Regular IRAs (traditional and Roth) allow taxpayers investment choices such as commonly traded securities, bonds, mutual funds and exchange traded funds (ETFs) to invest their retirement funds into. Self-Directed IRAs (SDIRAs) offer investment choices in cryptocurrency, precious metals, real estate and other less commonly held investments which are not allowed to be held in a regular IRA.
In order to open and invest your assets into an SDIRA, you need to work with a custodian that specializes in working with these types of accounts. You cannot custody the assets personally yourself. Additionally, with one of the primary benefits of the SDIRA being that the IRA owner now has the option to invest in unconventional assets not allowed to be held in a regular IRA comes investment risks to be on the lookout for – such as liquidity. For instance, SDIRAs that hold investments in real estate could encounter problems when the account holder nears retirement age. If the account holder is age 72, required minimum distributions (RMDs) most likely are required to be taken annually by the IRA owner. The SDIRA account should be able to provide liquid assets at the time of RMDs. However, as an example, when real estate is held in the SDIRA that isn’t easily able to be sold nor able to generate cash flow, the underlying asset in the SDIRA would run the risk of not being able to generate an RMD payout for the IRA account holder.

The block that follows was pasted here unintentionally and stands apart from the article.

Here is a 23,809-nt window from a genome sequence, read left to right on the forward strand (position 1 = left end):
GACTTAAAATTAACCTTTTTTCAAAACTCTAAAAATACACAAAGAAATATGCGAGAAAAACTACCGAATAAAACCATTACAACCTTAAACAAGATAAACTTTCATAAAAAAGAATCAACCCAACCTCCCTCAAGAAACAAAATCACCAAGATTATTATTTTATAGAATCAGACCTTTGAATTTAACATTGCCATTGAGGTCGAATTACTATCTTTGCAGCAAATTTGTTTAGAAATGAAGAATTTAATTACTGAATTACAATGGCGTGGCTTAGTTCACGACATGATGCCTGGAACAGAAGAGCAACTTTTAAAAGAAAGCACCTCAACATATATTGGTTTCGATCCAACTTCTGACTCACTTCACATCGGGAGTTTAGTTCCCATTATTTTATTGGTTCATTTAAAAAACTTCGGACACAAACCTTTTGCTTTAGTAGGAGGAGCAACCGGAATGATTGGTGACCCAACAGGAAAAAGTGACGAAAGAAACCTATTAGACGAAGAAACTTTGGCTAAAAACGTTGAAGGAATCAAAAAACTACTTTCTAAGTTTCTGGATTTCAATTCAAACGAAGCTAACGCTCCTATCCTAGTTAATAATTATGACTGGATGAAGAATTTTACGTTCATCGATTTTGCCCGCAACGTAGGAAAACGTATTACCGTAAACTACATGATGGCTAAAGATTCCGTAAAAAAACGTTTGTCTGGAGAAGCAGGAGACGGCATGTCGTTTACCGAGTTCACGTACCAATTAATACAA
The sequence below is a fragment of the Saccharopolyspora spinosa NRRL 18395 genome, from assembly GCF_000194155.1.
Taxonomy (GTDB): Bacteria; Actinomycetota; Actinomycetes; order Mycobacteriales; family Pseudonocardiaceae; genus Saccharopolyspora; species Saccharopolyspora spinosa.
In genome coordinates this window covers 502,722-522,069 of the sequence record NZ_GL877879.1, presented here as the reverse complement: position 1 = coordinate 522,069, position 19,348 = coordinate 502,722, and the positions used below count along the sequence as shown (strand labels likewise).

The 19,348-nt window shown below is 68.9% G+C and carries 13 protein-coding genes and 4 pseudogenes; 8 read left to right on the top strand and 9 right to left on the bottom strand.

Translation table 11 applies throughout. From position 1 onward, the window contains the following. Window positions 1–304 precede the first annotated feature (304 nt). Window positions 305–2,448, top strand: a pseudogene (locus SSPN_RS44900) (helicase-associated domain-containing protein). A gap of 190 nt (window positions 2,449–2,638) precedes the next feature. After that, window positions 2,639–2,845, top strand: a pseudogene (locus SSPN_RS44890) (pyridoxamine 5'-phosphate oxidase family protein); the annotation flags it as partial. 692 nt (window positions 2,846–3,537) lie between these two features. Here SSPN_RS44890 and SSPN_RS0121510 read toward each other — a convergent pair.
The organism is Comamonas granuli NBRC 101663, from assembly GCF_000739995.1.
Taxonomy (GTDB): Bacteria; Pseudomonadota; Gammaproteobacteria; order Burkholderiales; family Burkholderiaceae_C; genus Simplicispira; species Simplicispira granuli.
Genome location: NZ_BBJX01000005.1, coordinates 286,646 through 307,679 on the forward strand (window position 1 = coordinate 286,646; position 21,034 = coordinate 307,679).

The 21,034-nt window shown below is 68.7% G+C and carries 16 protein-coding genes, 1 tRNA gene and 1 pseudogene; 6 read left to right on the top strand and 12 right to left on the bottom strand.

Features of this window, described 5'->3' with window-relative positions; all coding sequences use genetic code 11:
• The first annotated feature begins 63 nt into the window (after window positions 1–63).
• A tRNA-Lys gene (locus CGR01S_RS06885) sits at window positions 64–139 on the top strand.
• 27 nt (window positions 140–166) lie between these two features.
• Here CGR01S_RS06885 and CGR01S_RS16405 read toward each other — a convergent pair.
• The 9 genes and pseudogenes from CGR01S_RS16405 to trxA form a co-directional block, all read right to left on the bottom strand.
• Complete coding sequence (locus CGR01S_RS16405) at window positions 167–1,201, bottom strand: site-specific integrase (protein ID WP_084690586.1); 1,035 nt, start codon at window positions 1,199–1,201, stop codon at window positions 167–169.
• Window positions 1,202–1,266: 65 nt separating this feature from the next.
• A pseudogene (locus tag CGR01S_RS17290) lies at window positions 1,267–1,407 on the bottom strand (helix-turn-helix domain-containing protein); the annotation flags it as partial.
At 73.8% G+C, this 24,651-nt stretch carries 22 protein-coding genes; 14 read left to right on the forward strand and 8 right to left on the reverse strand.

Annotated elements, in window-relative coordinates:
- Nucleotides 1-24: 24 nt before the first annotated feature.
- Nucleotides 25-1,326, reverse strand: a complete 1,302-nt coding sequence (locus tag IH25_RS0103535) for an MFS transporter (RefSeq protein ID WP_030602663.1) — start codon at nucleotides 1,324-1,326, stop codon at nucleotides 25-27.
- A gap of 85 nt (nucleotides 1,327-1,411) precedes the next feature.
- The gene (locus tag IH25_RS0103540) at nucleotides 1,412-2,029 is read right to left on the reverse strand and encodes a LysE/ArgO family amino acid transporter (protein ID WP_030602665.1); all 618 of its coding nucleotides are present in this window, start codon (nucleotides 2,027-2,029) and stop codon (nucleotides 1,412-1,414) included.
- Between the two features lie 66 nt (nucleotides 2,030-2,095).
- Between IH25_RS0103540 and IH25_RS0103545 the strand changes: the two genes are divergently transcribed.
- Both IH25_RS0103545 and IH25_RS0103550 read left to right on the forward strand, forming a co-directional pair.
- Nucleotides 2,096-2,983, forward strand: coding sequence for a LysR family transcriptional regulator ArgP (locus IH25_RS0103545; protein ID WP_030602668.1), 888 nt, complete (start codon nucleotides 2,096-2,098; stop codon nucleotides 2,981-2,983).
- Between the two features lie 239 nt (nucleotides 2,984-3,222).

Thus, before opening an SDIRA, taxpayers need to do their homework. They should thoroughly research the custodial institution to be used. Taxpayers should also be sure to do research with regard to what may qualify as a “Prohibited Transaction” within the SDIRA, as such mistakes can be costly and result in significant penalties. And finally, the account holder of the SDIRA needs to understand any specific qualifications and rules with regard to the investments within the SDIRA as well as any potential pitfalls in the future.